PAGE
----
By Nate Klug b. 1985 Nate Klug

It hides its edges
in speed, it has
no edges. Plus every time
he thinks he knows

it close enough, can discriminate
centripetal force
from what gets sheared
straight off,

direction changes:
through stunned space the blade
snaps back,
turtles into its handle

and starts over spinning
the other way.
All along the chopped-up sidewalk
(the need to keep

breaking what we make
to keep making)
the concrete saw
plunges and resurfaces,

precise as a skull;
it glints against
the small smoke
of its own work.

Source: Poetry (April 2012).


This poem originally appeared in the April 2012 issue of Poetry magazine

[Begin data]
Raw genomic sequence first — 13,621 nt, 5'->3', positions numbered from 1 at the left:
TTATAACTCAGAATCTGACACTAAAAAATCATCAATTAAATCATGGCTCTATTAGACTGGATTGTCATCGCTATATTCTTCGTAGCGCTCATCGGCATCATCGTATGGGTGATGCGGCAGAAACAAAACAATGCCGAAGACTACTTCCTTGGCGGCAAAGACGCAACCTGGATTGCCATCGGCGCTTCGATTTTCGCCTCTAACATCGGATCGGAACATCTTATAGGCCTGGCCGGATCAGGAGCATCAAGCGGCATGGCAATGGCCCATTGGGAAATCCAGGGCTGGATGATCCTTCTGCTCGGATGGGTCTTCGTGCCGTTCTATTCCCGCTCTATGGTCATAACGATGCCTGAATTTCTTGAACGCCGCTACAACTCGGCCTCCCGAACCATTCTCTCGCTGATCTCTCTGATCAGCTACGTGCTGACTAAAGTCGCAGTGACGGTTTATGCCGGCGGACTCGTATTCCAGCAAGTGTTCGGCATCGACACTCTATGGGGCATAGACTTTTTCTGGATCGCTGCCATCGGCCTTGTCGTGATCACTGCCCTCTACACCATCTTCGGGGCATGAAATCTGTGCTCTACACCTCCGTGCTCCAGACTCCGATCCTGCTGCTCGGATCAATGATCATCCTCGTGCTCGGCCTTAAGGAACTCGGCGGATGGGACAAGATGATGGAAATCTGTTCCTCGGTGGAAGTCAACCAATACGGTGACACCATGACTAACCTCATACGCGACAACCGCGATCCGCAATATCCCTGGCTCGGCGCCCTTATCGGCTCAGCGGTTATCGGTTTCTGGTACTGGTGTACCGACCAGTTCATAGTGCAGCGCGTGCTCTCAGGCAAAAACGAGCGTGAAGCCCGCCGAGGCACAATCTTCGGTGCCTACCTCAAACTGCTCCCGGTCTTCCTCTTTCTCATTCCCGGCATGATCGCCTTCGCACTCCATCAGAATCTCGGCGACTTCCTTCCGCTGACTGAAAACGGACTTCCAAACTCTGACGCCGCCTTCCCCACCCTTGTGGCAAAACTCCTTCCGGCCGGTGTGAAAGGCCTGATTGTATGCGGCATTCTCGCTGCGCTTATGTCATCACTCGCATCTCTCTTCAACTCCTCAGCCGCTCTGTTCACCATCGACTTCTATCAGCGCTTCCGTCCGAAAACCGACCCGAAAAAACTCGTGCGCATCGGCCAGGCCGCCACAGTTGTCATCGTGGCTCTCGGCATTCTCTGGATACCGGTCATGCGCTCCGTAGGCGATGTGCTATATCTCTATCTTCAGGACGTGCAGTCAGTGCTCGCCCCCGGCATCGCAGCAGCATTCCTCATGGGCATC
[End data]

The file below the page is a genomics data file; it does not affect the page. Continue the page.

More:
April 2012
 Nate  Klug


Nate Klug was born in Minnesota, grew up in Wellesley, Massachusetts, and earned a BA in English at the University of Chicago. In 2010 he was awarded a Ruth Lilly Fellowship by the Poetry Foundation.

Klug is a Master of Divinity student at Yale Divinity School and a candidate for ordained ministry in the United Church of Christ. His poems and reviews have appeared in the Christian Century, Literary Imagination, Poetry, the Yale . . .

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